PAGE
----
“We have very smart people out there who are able to design apps that can marry up all of this [transport data around the running times of buses, trains and ferries]; and with the press of a button, people can find out where the next train is, whether it’s on time, where the next bus is and how far away it is from the bus stop. This is very valuable to consumers. If you [consider] the congestion cost for NSW, which is around $5 million a year, apps that can help reduce congestion [has] enormous value to governments. That’s just a very easy example of how an app can improve our lives,” said Mr Dominello.
At the time of speaking to Mr Dominello last week, he had been Minister for Innovation and Better Regulation for a little over 100 days. Since the appointment, he has been present in many startup community events and has engaged with key leaders in the space to understand what the NSW startup ecosystem needs.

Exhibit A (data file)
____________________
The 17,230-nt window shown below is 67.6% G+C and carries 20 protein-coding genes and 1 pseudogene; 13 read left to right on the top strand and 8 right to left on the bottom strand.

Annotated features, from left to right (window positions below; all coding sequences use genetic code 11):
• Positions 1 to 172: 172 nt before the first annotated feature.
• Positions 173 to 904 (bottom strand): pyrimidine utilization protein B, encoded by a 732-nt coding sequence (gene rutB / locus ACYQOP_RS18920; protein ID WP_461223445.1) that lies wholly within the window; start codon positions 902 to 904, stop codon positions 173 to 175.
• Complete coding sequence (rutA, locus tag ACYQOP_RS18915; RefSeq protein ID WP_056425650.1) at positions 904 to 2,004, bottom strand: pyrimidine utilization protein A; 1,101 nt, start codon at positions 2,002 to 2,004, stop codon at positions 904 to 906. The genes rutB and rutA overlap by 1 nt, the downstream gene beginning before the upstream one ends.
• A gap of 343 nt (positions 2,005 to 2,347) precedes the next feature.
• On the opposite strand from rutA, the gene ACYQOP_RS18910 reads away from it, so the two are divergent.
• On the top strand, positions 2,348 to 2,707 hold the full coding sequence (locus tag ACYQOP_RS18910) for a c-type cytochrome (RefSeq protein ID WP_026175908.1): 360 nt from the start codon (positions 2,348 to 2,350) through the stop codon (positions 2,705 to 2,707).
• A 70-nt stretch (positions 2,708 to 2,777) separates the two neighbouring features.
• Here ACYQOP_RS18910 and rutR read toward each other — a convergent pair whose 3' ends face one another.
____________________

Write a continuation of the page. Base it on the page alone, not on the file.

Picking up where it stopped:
“I’m determined to make sure that New South Wales is not just a leader in this country but on the world stage when it comes to innovation and hopefully in relation to data and analytics,” he said.
Despite sounding a little tired, Mr Dominello told Startup Daily that he’s enjoying the role and insisted that he entered politics to make a difference – specifically, to empower people and to provide them with opportunities and better choices.
“[I want] to try and improve some of the social scourges that we have; and I can’t think of a vehicle beyond the portfolio I’ve got now that can transform lives in regards to innovation. This is one of the most transformative tools that the government has got” he said.
“I do love [the role] not because I am a scientist or an engineer or a mathematician, but because I’m a humanitarian, and I want to improve the lives of people.”